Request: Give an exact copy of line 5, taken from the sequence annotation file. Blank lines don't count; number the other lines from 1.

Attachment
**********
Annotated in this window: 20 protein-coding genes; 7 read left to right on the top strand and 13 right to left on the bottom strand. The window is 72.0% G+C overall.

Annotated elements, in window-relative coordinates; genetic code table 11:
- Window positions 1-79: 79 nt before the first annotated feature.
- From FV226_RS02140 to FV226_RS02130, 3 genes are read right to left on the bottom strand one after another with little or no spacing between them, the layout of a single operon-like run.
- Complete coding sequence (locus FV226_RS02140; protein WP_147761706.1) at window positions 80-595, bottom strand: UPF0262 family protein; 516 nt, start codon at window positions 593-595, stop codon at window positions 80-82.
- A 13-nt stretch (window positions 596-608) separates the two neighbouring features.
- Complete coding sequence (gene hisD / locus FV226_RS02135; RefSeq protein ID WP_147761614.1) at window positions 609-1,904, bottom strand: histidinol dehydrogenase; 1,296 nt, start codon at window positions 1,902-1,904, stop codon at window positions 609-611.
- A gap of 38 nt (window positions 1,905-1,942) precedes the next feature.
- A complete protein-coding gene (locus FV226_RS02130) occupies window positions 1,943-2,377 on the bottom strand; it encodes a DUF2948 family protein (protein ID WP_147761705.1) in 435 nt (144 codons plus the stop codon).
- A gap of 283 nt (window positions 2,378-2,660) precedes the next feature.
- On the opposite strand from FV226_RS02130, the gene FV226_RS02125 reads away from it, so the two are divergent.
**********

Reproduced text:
- Complete coding sequence (locus FV226_RS02140; protein WP_147761706.1) at window positions 80-595, bottom strand: UPF0262 family protein; 516 nt, start codon at window positions 593-595, stop codon at window positions 80-82.